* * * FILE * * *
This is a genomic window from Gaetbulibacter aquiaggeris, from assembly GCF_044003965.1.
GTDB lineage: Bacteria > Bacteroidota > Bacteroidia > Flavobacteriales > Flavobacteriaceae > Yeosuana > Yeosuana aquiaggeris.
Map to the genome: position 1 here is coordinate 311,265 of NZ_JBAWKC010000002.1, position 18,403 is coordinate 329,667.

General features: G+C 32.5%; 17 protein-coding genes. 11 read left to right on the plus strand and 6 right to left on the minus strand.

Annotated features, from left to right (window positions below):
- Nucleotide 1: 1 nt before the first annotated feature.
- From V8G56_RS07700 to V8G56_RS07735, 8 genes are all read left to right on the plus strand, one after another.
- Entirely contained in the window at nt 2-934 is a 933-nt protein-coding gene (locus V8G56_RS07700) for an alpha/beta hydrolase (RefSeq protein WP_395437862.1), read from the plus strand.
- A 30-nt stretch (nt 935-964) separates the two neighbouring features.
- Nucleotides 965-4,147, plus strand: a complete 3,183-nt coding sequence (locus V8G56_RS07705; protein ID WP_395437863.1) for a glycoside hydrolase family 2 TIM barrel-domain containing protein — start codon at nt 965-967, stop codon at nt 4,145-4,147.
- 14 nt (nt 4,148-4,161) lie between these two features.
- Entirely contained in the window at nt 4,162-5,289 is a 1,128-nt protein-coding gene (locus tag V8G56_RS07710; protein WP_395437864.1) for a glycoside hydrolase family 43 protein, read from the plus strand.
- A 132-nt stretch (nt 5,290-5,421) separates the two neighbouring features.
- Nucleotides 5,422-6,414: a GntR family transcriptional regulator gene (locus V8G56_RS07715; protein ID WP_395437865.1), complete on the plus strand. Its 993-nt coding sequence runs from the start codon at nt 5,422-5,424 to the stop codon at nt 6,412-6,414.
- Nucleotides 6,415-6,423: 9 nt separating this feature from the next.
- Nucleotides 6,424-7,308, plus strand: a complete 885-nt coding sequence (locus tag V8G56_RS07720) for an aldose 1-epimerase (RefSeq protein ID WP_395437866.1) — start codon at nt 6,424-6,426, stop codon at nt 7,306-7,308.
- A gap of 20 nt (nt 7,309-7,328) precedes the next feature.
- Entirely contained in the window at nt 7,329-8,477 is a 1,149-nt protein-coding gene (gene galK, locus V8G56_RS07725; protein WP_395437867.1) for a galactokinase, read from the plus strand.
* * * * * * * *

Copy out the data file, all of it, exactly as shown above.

This is a genomic window from Gaetbulibacter aquiaggeris, from assembly GCF_044003965.1.
GTDB lineage: Bacteria > Bacteroidota > Bacteroidia > Flavobacteriales > Flavobacteriaceae > Yeosuana > Yeosuana aquiaggeris.
Map to the genome: position 1 here is coordinate 311,265 of NZ_JBAWKC010000002.1, position 18,403 is coordinate 329,667.

General features: G+C 32.5%; 17 protein-coding genes. 11 read left to right on the plus strand and 6 right to left on the minus strand.

Annotated features, from left to right (window positions below):
- Nucleotide 1: 1 nt before the first annotated feature.
- From V8G56_RS07700 to V8G56_RS07735, 8 genes are all read left to right on the plus strand, one after another.
- Entirely contained in the window at nt 2-934 is a 933-nt protein-coding gene (locus V8G56_RS07700) for an alpha/beta hydrolase (RefSeq protein WP_395437862.1), read from the plus strand.
- A 30-nt stretch (nt 935-964) separates the two neighbouring features.
- Nucleotides 965-4,147, plus strand: a complete 3,183-nt coding sequence (locus V8G56_RS07705; protein ID WP_395437863.1) for a glycoside hydrolase family 2 TIM barrel-domain containing protein — start codon at nt 965-967, stop codon at nt 4,145-4,147.
- 14 nt (nt 4,148-4,161) lie between these two features.
- Entirely contained in the window at nt 4,162-5,289 is a 1,128-nt protein-coding gene (locus tag V8G56_RS07710; protein WP_395437864.1) for a glycoside hydrolase family 43 protein, read from the plus strand.
- A 132-nt stretch (nt 5,290-5,421) separates the two neighbouring features.
- Nucleotides 5,422-6,414: a GntR family transcriptional regulator gene (locus V8G56_RS07715; protein ID WP_395437865.1), complete on the plus strand. Its 993-nt coding sequence runs from the start codon at nt 5,422-5,424 to the stop codon at nt 6,412-6,414.
- Nucleotides 6,415-6,423: 9 nt separating this feature from the next.
- Nucleotides 6,424-7,308, plus strand: a complete 885-nt coding sequence (locus tag V8G56_RS07720) for an aldose 1-epimerase (RefSeq protein ID WP_395437866.1) — start codon at nt 6,424-6,426, stop codon at nt 7,306-7,308.
- A gap of 20 nt (nt 7,309-7,328) precedes the next feature.
- Entirely contained in the window at nt 7,329-8,477 is a 1,149-nt protein-coding gene (gene galK, locus V8G56_RS07725; protein WP_395437867.1) for a galactokinase, read from the plus strand.